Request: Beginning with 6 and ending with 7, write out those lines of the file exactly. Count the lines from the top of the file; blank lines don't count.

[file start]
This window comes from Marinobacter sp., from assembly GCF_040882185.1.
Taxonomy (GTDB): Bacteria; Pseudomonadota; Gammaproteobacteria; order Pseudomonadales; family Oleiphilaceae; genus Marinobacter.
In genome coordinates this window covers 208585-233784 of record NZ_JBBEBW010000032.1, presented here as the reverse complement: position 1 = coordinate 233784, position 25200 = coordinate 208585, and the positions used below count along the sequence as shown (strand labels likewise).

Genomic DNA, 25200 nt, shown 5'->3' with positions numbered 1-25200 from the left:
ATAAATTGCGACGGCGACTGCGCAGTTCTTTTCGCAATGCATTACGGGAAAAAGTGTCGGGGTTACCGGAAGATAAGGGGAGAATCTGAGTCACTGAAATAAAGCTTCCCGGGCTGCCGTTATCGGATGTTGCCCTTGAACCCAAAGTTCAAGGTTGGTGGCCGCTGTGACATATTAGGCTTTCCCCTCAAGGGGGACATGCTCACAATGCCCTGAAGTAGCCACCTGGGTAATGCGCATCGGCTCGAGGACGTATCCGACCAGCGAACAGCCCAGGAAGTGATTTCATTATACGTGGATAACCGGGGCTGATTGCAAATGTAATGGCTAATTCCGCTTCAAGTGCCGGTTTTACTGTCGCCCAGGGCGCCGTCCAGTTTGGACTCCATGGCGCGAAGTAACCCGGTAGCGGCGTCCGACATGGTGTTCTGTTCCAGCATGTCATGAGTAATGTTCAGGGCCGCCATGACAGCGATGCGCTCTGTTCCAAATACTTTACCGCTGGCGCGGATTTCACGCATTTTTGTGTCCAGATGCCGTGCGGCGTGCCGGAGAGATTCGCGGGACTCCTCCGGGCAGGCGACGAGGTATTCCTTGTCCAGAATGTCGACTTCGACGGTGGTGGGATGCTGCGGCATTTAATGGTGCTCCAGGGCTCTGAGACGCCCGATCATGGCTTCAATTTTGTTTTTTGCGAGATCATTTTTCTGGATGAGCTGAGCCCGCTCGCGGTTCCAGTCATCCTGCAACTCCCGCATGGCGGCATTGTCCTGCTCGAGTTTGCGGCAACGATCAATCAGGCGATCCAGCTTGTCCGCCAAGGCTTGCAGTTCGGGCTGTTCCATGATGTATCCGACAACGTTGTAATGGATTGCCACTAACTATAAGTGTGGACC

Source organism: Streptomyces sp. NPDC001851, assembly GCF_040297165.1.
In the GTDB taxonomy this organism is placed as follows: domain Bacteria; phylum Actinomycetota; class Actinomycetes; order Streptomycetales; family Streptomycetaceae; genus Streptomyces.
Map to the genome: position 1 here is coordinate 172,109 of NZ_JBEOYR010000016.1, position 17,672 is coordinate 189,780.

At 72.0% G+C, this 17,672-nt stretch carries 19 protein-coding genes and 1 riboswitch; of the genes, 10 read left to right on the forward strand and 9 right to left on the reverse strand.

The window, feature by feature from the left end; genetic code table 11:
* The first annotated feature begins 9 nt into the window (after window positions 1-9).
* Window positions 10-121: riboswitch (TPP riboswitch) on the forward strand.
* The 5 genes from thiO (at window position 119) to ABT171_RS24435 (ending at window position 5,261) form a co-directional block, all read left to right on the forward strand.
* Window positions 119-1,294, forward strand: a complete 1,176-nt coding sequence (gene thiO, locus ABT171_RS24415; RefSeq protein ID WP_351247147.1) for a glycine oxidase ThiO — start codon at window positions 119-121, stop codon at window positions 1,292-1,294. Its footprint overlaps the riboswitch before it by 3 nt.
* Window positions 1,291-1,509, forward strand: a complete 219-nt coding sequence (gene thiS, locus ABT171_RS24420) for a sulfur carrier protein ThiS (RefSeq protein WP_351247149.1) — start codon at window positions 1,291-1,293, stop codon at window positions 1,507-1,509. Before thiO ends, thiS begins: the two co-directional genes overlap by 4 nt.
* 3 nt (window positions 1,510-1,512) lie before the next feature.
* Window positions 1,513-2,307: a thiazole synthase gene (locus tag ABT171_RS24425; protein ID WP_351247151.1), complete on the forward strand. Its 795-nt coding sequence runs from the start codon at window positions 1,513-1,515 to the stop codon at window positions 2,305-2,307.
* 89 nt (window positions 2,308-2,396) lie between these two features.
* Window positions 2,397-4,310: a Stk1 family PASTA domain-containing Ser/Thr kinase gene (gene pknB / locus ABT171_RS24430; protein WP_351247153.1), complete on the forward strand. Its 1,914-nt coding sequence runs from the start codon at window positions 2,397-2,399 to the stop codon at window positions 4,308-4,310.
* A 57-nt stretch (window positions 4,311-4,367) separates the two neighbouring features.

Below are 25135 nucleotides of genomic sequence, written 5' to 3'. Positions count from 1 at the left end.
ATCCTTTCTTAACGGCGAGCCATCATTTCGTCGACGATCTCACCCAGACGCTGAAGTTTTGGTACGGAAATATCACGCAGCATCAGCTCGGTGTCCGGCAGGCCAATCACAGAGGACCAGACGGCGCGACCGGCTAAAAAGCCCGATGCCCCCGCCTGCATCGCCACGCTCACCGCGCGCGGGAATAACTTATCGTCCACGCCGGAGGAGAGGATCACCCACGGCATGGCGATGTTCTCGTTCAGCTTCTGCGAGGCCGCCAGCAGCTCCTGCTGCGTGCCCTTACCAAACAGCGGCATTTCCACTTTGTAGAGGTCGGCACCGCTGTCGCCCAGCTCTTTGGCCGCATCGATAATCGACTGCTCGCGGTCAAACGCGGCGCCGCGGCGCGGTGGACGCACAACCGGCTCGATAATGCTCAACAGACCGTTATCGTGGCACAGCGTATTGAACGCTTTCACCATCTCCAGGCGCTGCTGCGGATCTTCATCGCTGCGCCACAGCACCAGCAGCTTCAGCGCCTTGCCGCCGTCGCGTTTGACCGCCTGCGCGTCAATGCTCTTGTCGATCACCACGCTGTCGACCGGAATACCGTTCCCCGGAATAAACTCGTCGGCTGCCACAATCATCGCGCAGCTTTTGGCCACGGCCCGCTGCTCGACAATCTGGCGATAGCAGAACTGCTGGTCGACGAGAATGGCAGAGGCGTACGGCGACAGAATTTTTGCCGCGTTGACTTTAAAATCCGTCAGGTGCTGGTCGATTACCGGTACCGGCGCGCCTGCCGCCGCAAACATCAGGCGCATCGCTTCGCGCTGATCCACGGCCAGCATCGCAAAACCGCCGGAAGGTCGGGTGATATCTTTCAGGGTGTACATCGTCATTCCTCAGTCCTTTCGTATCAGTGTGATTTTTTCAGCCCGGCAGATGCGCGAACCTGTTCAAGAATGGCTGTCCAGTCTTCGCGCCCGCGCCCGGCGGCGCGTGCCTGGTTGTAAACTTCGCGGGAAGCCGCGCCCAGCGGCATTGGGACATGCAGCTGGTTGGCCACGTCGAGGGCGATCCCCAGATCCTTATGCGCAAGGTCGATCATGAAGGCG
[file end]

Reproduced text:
Source organism: Streptomyces sp. NPDC001851, assembly GCF_040297165.1.
In the GTDB taxonomy this organism is placed as follows: domain Bacteria; phylum Actinomycetota; class Actinomycetes; order Streptomycetales; family Streptomycetaceae; genus Streptomyces.